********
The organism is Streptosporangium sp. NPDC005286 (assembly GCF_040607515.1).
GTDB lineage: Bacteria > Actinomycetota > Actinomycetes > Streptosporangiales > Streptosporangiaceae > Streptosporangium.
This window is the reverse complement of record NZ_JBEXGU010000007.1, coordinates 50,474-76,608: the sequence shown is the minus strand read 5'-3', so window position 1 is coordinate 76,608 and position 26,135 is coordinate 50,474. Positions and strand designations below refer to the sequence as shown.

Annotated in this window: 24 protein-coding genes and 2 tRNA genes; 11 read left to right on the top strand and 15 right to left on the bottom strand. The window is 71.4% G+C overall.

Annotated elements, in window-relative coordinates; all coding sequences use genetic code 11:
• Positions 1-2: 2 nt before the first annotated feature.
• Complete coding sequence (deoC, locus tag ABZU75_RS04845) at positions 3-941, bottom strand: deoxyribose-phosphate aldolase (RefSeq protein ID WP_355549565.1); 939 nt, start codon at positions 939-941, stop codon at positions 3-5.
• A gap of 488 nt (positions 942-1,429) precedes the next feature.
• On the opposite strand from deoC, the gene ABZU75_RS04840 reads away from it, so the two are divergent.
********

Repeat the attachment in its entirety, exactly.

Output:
The organism is Streptosporangium sp. NPDC005286 (assembly GCF_040607515.1).
GTDB lineage: Bacteria > Actinomycetota > Actinomycetes > Streptosporangiales > Streptosporangiaceae > Streptosporangium.
This window is the reverse complement of record NZ_JBEXGU010000007.1, coordinates 50,474-76,608: the sequence shown is the minus strand read 5'-3', so window position 1 is coordinate 76,608 and position 26,135 is coordinate 50,474. Positions and strand designations below refer to the sequence as shown.

Annotated in this window: 24 protein-coding genes and 2 tRNA genes; 11 read left to right on the top strand and 15 right to left on the bottom strand. The window is 71.4% G+C overall.

Annotated elements, in window-relative coordinates; all coding sequences use genetic code 11:
• Positions 1-2: 2 nt before the first annotated feature.
• Complete coding sequence (deoC, locus tag ABZU75_RS04845) at positions 3-941, bottom strand: deoxyribose-phosphate aldolase (RefSeq protein ID WP_355549565.1); 939 nt, start codon at positions 939-941, stop codon at positions 3-5.
• A gap of 488 nt (positions 942-1,429) precedes the next feature.
• On the opposite strand from deoC, the gene ABZU75_RS04840 reads away from it, so the two are divergent.